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Galway in Days Gone By

Galway In Days Gone By

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There are many more bicycles than cars on the road at Dominick Street in Galway in October 1971. Construction work on a business premises is underway at the far end of the street.

1915

Boys’ jail threat

At the City Petty Sessions, Thomas Dean, Henry-street West, Galway summoned two boys named Bartly Naughton and Dan Reilly of the same street for injury to his door to the amount of 10s.

Complainant deposited that he had warned Naughton’s mother previously to take her hens out of his garden. On the night of the 8th inst., shortly after he went to bed, the stoning of his door started, and was kept up for some time.

When witness looked out he saw about ten boys, of whom the defenders were the ring leaders, opposite the house behind the wall, firing the stones. There was a barrow-full of stones in front of the door.

Sergt. Golden said youngsters did a lot of mischief in that locality, and ran away when the police came on the scene.

Michael Naughton, father of one of the defendants, deposed that the two defendants were in his house that night at the time he (witness) heard the stone throwing going on.

Complainant: Are you aware the boys have a house there for gambling and every rascality. Defendant replied that some boys had a room there as a club.

Chairman: We think the old man has identified these boys sufficiently, and they will be fined 5s. Each, and 5s. Compensation and costs. The Chairman added that to his own knowledge, the conduct of the boys in Henry-street was exceptionally bad, as an instance of which he referred to the damage done to the urban Council cottages built there – the building which had done so much to raise the status of the town.

Such conduct was a disgrace, and if any of the boys, or others, were brought up again, they would have to go to jail.

1940

Body in suitcase

At Galway District Court before Justice Sean Mac Giollarnath, a domestic servant from Bohermore was charged with attempting to conceal the birth of her infant.

Dr. Joseph McHale, Galway No. 2 Dispensary District, deposed that on January 9 at about 8pm, in response to a telephone message, he went to Eglinton-street Garda station.

Inspector Leen was present and handed witness a suitcase. The suitcase was opened in his presence. It contained underclothing and the body of an infant. The suitcase and body were removed to the morgue at the Central Hospital.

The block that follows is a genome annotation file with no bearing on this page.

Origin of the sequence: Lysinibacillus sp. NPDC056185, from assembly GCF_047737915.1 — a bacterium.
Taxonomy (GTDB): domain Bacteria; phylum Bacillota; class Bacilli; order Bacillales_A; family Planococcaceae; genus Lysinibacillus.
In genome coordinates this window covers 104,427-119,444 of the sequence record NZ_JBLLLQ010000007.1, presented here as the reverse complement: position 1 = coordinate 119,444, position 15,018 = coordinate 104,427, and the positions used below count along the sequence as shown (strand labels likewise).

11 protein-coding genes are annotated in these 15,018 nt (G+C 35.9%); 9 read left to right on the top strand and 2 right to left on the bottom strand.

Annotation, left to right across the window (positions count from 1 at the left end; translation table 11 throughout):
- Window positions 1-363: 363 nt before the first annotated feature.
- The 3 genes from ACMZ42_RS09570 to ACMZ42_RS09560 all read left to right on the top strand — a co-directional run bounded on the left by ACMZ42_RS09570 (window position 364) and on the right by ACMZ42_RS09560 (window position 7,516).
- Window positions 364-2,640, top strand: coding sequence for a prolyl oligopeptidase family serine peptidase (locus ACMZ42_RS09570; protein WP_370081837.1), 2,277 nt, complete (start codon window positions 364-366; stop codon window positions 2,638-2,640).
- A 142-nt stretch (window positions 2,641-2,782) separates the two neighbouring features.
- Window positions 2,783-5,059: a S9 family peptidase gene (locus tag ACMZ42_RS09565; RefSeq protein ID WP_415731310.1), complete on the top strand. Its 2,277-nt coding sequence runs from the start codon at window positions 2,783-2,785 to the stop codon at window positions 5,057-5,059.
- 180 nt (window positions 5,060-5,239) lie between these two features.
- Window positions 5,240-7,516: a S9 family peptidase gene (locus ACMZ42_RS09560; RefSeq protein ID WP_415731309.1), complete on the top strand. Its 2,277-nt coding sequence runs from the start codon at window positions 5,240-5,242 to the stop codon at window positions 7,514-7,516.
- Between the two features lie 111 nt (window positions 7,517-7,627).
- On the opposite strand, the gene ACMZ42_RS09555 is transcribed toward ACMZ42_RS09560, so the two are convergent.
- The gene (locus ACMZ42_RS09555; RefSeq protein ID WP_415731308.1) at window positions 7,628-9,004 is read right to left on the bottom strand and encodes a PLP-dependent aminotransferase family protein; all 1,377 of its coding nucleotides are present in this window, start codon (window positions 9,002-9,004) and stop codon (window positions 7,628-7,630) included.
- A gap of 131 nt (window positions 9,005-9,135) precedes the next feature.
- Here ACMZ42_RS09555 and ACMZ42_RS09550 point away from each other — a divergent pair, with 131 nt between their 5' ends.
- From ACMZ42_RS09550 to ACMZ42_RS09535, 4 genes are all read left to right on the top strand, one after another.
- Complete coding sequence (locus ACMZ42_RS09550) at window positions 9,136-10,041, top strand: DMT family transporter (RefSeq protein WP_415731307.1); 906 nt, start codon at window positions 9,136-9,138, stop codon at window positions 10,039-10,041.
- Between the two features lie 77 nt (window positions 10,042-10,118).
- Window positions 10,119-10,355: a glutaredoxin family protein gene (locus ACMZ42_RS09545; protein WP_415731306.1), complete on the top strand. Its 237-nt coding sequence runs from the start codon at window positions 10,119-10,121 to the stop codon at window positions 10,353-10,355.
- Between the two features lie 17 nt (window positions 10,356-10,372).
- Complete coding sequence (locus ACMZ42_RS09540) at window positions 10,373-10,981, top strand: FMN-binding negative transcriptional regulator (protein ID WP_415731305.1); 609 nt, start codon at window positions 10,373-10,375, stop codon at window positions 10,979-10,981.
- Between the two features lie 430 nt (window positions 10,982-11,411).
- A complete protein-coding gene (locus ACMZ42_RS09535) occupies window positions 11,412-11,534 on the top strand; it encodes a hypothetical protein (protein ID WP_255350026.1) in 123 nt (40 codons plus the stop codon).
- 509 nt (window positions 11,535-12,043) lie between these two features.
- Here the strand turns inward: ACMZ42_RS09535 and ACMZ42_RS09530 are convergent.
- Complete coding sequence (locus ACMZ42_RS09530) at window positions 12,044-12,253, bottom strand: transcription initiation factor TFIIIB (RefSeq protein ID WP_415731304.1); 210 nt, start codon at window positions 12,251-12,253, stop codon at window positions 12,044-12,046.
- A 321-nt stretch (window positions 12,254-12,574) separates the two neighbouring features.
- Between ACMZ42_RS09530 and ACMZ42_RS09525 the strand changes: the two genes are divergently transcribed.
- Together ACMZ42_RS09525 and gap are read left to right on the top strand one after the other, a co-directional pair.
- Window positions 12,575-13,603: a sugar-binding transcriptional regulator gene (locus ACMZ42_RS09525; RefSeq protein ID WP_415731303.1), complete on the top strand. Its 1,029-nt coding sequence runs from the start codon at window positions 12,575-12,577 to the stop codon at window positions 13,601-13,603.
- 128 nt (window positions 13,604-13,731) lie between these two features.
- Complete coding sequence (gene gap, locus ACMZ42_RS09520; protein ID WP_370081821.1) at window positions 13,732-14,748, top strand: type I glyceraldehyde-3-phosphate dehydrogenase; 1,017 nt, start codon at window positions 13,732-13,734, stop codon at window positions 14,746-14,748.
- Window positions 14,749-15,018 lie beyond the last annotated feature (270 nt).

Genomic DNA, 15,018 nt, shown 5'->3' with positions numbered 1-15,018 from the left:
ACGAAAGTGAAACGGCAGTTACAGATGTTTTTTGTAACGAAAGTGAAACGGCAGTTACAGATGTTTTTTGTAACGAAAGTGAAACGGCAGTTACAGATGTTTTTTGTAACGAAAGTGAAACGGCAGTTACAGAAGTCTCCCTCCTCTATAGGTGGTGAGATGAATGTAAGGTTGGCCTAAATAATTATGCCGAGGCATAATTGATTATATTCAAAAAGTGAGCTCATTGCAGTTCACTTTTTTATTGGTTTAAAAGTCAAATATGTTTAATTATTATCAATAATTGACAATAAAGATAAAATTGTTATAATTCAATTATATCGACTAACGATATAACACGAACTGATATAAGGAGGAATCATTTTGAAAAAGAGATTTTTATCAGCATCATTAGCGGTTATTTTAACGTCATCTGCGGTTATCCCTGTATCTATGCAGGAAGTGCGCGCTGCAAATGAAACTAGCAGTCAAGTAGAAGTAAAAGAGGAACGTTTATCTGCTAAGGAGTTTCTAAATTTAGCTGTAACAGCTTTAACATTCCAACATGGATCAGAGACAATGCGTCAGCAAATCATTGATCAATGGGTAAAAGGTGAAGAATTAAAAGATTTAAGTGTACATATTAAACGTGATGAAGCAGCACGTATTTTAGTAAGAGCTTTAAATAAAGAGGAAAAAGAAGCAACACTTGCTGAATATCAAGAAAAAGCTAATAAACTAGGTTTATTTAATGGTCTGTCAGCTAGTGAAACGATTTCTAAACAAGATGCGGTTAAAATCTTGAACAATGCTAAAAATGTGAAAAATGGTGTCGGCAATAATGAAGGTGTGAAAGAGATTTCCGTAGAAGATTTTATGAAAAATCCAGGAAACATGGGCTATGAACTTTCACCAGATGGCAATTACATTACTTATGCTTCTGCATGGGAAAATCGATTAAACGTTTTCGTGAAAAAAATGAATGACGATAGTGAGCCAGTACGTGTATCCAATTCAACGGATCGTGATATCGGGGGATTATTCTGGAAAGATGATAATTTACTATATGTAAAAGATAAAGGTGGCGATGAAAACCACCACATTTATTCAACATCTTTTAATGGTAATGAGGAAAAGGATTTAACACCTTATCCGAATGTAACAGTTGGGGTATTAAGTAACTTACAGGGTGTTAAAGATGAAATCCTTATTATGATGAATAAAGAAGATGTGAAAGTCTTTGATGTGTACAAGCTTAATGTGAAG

A post mortem examination found that it was the body of a full-term female infant. There were no external marks of violence on the body. Witness formed the opinion that the child was still-born.

After hearing further evidence in camera, the Justice returned the accused for trial to Galway Circuit Court on her own bail of £20 and one surety of £10.

Protest against executions

Tuam Beet Factory workers made their protest against the executions of the two Irishmen, Peter Barnes and James McCormick, in England, by marching in formation from the factory on Saturday last and through the streets of the town. A decade of the Rosary was recited at the Square.

Diseases report

There were ten diphtheria cases and eighteen scarlet fever cases in County Galway in December, according to a report just issued by Dr. B. O’Beirne, county medical officer of health. There were three diphtheria cases in Moycullen, three in Woodford, two in Ardrahan, one in Galway and one in Mountbellew.

Eight of the scarlet fever cases were in Lettermore, four in Ballinasloe, two in Ahascragh, two in Clonbur, one in the Ballinasloe rural district and one in Kiltormer. There were altogether 33 cases of infectious diseases in the county during the month.

Protestant community

The position of the Protestant community has weakened very much in Galway. In county Galway, the number had fallen from 8,500 in 1871 to 1,800 in 1936. Galway [borough], with its population of 18,000 has only got 440 Protestants.

For more, read this week’s Connacht Tribune.

 

 

 

Galway in Days Gone By

Galway In Days Gone By

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At the official opening of the new tile factory in Portumna on January 13, 1967.

1921

Tenants’ desperation